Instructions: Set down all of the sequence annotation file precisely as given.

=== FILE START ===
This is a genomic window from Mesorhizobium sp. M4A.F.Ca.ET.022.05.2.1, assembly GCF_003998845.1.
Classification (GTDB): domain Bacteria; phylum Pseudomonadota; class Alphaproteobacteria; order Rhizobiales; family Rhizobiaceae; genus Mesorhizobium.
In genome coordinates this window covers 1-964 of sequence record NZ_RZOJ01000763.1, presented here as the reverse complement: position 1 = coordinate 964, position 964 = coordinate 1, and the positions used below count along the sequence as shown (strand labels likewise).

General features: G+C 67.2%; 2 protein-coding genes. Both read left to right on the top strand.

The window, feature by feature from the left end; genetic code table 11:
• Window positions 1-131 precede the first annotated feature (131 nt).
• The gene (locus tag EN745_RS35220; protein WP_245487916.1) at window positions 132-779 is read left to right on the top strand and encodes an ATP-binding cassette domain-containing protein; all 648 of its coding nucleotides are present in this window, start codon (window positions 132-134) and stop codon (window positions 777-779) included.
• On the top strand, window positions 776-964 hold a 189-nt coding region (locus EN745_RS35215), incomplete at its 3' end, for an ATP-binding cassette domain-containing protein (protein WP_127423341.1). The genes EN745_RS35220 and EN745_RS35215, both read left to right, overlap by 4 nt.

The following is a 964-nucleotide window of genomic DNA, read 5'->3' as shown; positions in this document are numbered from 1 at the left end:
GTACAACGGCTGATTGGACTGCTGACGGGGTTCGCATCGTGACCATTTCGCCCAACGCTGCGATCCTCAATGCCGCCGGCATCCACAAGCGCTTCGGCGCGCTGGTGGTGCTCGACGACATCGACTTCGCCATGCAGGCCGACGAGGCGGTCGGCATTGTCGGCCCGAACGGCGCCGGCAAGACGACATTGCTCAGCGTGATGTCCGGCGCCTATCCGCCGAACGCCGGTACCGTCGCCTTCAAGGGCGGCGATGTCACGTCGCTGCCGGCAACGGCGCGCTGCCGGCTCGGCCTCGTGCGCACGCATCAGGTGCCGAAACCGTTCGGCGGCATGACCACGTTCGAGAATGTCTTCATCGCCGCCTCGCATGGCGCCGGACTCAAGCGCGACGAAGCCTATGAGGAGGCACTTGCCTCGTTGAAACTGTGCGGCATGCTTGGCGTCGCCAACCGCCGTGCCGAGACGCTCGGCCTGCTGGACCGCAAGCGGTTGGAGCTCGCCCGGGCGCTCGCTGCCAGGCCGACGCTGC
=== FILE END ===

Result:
This is a genomic window from Mesorhizobium sp. M4A.F.Ca.ET.022.05.2.1, assembly GCF_003998845.1.
Classification (GTDB): domain Bacteria; phylum Pseudomonadota; class Alphaproteobacteria; order Rhizobiales; family Rhizobiaceae; genus Mesorhizobium.
In genome coordinates this window covers 1-964 of sequence record NZ_RZOJ01000763.1, presented here as the reverse complement: position 1 = coordinate 964, position 964 = coordinate 1, and the positions used below count along the sequence as shown (strand labels likewise).

General features: G+C 67.2%; 2 protein-coding genes. Both read left to right on the top strand.

The window, feature by feature from the left end; genetic code table 11:
• Window positions 1-131 precede the first annotated feature (131 nt).
• The gene (locus tag EN745_RS35220; protein WP_245487916.1) at window positions 132-779 is read left to right on the top strand and encodes an ATP-binding cassette domain-containing protein; all 648 of its coding nucleotides are present in this window, start codon (window positions 132-134) and stop codon (window positions 777-779) included.
• On the top strand, window positions 776-964 hold a 189-nt coding region (locus EN745_RS35215), incomplete at its 3' end, for an ATP-binding cassette domain-containing protein (protein WP_127423341.1). The genes EN745_RS35220 and EN745_RS35215, both read left to right, overlap by 4 nt.

The following is a 964-nucleotide window of genomic DNA, read 5'->3' as shown; positions in this document are numbered from 1 at the left end:
GTACAACGGCTGATTGGACTGCTGACGGGGTTCGCATCGTGACCATTTCGCCCAACGCTGCGATCCTCAATGCCGCCGGCATCCACAAGCGCTTCGGCGCGCTGGTGGTGCTCGACGACATCGACTTCGCCATGCAGGCCGACGAGGCGGTCGGCATTGTCGGCCCGAACGGCGCCGGCAAGACGACATTGCTCAGCGTGATGTCCGGCGCCTATCCGCCGAACGCCGGTACCGTCGCCTTCAAGGGCGGCGATGTCACGTCGCTGCCGGCAACGGCGCGCTGCCGGCTCGGCCTCGTGCGCACGCATCAGGTGCCGAAACCGTTCGGCGGCATGACCACGTTCGAGAATGTCTTCATCGCCGCCTCGCATGGCGCCGGACTCAAGCGCGACGAAGCCTATGAGGAGGCACTTGCCTCGTTGAAACTGTGCGGCATGCTTGGCGTCGCCAACCGCCGTGCCGAGACGCTCGGCCTGCTGGACCGCAAGCGGTTGGAGCTCGCCCGGGCGCTCGCTGCCAGGCCGACGCTGC